Fear came to our house.
It came seven weeks after the mass shooting at Marjory Stoneman Douglas High School, and 10 days after high school students led the nation on a march to end gun violence.
Nearly 50 years to the day, our nation’s greatest proponent of peaceful change, Martin Luther King Jr., was gunned down — an unfathomable act that left me devastated as I began to emerge from the safe, suburban upbringing of my youth in San Bruno.
San Bruno has always been an insular little town – quiet (except for the ever-present jet noise from neighboring SFO), self-contained and preoccupied. Its politics don’t tend to extend beyond its own borders and the people who live there love their town in a way that is unique among Peninsula cities.
It’s a modest town and many of the people who live there like its small-town identity.
And it is home to YouTube, in a small industrial park tucked into what was once a canyon in a northwestern corner of the town. YouTube’s presence is something of which the city is immensely proud, a company that put little San Bruno in the mainstream of the modern world of technological interconnection.
Now, San Bruno is added to the rollcall of places where someone with a gun just started shooting.
It’s a handgun this time and the number of those wounded or dead is mercifully brief, which is no consolation, of course, to those whose lives are forever changed by these immutable circumstances.
And, again, we are left with the same reality: It is just too easy to buy a gun and to use it in the most dangerous and harmful way.
As we once again are forced to confront the gun-based facts of modern America from which even high-tech companies with security checkpoints are not immune, the rally that overflowed Redwood City’s Courthouse Square a scant 10 days ago still lingers in the consciousness, even though 10 days ago now seems like a far distance.
In reaction to the San Bruno shooting and in honor of Dr. King’s memory, it is worth revisiting the numerous speeches by eloquent and passionate young people, all of them memorable, none more so, perhaps, than Francesca Battista, a sophomore at Menlo-Atherton High School whose remarks were equal parts speech and prose poem.
Her focus was on the names of the victims, noting that the names of the shooters often seem to be more often and more widely remembered.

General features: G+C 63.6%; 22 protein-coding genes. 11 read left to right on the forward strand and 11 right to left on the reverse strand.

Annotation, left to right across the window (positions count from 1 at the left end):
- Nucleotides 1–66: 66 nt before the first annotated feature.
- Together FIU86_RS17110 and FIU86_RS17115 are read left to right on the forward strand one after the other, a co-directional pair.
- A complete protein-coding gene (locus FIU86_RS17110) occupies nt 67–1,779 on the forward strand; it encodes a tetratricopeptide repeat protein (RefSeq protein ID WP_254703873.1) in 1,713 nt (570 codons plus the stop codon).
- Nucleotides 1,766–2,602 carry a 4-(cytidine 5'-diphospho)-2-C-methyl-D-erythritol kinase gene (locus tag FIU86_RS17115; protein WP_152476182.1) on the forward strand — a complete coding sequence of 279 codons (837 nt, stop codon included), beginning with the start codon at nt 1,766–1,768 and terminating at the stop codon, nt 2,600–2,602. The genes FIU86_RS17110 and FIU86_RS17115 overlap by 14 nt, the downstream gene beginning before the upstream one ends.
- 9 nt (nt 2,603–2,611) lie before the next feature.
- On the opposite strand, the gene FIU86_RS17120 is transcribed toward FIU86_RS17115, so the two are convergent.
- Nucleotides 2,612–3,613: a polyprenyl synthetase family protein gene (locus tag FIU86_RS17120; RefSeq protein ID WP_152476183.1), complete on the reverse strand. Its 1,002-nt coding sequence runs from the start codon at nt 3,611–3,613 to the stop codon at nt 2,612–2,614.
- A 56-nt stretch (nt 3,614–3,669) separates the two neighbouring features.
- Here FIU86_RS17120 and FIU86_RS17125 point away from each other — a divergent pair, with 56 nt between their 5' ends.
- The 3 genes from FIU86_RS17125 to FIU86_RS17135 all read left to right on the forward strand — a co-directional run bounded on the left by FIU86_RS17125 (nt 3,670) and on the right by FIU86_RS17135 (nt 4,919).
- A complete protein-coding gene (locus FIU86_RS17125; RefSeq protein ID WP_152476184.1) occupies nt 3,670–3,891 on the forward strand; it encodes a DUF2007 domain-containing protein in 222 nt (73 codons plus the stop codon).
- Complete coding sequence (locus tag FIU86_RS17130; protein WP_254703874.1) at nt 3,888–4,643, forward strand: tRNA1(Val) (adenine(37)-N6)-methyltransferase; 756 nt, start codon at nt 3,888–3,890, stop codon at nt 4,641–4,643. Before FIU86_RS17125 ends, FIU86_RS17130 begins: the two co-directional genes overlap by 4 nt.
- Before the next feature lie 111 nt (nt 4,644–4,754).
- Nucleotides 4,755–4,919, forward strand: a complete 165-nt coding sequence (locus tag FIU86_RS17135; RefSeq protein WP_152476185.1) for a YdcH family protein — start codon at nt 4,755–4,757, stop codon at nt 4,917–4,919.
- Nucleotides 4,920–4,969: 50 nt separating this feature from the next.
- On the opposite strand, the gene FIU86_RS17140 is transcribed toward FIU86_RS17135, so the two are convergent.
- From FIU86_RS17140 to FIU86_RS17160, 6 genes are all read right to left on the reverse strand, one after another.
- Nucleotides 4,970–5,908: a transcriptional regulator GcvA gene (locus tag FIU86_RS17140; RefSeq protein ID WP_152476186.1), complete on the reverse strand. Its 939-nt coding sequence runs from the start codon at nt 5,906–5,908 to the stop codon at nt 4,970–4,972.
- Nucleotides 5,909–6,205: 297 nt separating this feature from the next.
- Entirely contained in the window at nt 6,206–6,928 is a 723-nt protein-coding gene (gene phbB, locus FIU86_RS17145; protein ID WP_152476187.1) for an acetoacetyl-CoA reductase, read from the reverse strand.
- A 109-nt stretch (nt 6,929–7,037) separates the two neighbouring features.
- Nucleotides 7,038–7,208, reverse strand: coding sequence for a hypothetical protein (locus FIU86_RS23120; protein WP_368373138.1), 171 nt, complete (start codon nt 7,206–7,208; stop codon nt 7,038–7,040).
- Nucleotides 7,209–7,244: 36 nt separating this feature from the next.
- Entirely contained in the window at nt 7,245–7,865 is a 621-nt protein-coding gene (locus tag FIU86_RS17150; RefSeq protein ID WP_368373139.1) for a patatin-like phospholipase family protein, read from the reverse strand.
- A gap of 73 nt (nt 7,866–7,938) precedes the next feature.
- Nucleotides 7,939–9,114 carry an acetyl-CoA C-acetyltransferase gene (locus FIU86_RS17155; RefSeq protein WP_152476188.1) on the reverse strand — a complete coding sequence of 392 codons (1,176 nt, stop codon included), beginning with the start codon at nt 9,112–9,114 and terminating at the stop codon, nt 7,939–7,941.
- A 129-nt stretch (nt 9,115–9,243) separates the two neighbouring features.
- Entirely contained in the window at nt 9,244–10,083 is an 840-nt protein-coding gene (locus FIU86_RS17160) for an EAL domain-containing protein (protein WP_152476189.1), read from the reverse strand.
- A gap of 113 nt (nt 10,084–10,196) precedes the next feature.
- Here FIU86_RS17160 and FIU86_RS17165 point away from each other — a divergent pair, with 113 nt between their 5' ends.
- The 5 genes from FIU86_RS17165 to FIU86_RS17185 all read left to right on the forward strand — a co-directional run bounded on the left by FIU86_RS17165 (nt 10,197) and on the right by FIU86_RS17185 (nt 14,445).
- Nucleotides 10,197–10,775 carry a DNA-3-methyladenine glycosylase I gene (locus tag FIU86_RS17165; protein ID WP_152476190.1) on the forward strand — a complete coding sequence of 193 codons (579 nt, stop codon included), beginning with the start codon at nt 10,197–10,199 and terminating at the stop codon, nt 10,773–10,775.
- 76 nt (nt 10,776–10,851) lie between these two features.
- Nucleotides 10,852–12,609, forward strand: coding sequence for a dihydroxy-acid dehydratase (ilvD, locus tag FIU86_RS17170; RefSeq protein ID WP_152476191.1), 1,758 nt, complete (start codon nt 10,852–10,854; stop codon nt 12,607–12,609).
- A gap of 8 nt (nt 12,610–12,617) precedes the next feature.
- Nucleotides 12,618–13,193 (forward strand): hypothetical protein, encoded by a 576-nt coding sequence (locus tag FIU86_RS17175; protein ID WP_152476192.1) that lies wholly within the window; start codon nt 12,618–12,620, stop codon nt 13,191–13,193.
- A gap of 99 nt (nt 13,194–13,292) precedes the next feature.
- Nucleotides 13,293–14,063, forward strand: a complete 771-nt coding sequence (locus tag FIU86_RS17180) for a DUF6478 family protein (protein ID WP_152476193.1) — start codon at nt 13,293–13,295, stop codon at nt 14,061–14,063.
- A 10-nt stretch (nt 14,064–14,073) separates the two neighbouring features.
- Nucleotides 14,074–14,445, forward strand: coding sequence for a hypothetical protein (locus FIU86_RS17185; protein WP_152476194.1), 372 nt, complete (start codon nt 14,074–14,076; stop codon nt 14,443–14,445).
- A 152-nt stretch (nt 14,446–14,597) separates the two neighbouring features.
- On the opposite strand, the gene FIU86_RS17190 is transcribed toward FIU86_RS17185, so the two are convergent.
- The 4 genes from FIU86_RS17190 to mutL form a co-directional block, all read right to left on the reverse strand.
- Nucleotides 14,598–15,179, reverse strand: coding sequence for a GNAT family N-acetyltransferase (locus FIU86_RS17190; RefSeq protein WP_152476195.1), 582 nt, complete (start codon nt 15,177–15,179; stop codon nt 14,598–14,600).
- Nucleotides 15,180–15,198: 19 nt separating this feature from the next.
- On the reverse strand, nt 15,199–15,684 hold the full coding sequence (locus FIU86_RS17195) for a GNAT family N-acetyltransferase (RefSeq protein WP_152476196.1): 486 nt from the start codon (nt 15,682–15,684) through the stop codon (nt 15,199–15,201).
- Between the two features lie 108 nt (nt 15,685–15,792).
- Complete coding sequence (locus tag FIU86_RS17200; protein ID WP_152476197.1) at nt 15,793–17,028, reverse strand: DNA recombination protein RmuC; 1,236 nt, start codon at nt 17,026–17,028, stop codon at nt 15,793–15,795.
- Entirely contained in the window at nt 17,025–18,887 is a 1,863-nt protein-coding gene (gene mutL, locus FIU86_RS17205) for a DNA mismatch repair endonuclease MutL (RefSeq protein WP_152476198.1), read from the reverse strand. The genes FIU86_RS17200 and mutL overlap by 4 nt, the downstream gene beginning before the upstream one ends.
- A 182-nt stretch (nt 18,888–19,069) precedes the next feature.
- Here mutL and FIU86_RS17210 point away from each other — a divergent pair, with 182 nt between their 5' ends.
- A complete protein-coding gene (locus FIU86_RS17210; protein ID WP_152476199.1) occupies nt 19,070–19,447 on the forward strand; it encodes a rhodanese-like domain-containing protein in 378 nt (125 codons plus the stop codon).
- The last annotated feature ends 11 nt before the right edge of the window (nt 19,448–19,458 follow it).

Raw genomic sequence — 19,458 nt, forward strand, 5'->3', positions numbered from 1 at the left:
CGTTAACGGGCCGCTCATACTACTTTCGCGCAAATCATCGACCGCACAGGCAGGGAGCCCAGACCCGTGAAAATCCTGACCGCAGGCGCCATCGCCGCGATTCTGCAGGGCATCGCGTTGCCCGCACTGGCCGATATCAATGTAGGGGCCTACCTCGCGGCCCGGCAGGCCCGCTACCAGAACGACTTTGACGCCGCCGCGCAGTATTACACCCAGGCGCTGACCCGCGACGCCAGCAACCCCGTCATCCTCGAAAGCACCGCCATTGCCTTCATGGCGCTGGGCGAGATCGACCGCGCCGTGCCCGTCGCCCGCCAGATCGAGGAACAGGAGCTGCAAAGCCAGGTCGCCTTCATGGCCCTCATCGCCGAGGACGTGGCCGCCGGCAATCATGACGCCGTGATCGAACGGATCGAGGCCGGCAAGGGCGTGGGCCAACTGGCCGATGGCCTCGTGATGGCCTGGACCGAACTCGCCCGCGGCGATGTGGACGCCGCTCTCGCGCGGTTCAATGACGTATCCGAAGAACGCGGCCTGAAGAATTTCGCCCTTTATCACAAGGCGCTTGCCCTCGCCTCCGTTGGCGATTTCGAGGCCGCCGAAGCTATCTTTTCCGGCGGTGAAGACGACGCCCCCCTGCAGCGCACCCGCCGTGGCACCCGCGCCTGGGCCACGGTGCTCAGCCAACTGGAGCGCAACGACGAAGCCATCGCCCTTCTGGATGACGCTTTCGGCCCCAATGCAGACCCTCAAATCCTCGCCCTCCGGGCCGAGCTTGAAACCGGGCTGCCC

“Names are powerful,” she said. “Names are mirrors – they reflect our experiences as human beings. … people make use of the enactor’s given names, when instead their names are murderer, terrorist, coward, evil and … shooter. … When we repeat the given names of those who inflict damage at this magnitude, we inadvertently dignify them.”
Later in her remarks, Francesca said: “We need gun reform. We need politicians who do what they are elected to do and advocate for the protection of the people, instead of slimily slithering away from that which diminishes their status as a lobbyist’s pawn – those whose campaigns are funded by the NRA’s blood money. We need insurance, through multiple strategies of fixing this problem, that these tragedies will happen never again. Otherwise, we tell those who have died that their name is now obsolete.”
It is a long battle, Francesca acknowledged, and she said she is prepared for such a fight and for what she might tell her own grandchildren when they ask “what it was like to live through the political tumult of the 2010s, I will proudly share that, together with my peers, I exercised my American rights to ripple the waters of public attentions, by marching, by standing, by sharing and by speaking. … And when they ask whether we were afraid, I will look them directly into their eyes and say, yes, we were afraid and that’s exactly why we did it.”
As the name of the San Bruno shooter is added to the roster, Francesca’s speech brings to mind a frequent refrain of Dr. King’s: “The arc of the moral universe is long, but it bends toward justice.”
WHAT WE WANT: It seems simple, admitting that simple is not always easy: We want to be safe.
We do not wish to infringe on the rights of those who want to own guns because they are hunters or enjoy target shooting.
But those Second Amendment rights should not infringe on our unalienable right to be safe at home, at school, at work, on the street. None of our rights in the Constitution are absolute. They all have been modified and reinterpreted as the nature and state of our times have changed. There is no reason the Second Amendment should be immune to the changing times.
ON THE FRONT LINES: If U.S. Senator Dianne Feinstein is associated with any single issue, it is the effort to restrict the free availability of the deadliest automatic weapons. She was widely excoriated some months ago for saying that she wished President Trump would do a good job, an innocuous comment that elicited the kind of partisan hostility that seems all too characteristic of these times.
In an interview published in the San Francisco Chronicle, she admitted she is growing increasingly discouraged by the unreliability of President Trump, particularly his willingness to change his positions on issues on a moment-to-moment basis.
Still, she concluded, her job is to get things done, an expectation we should all have for our elected officials.
“I’m not a name-caller. I don’t call people names. All people want to hear, it appears, are epithets about him,” Feinstein told The Chronicle. “My job is to get legislation passed or get problems solved or find money to help solve those problems.”
Contact Mark Simon at firstname.lastname@example.org.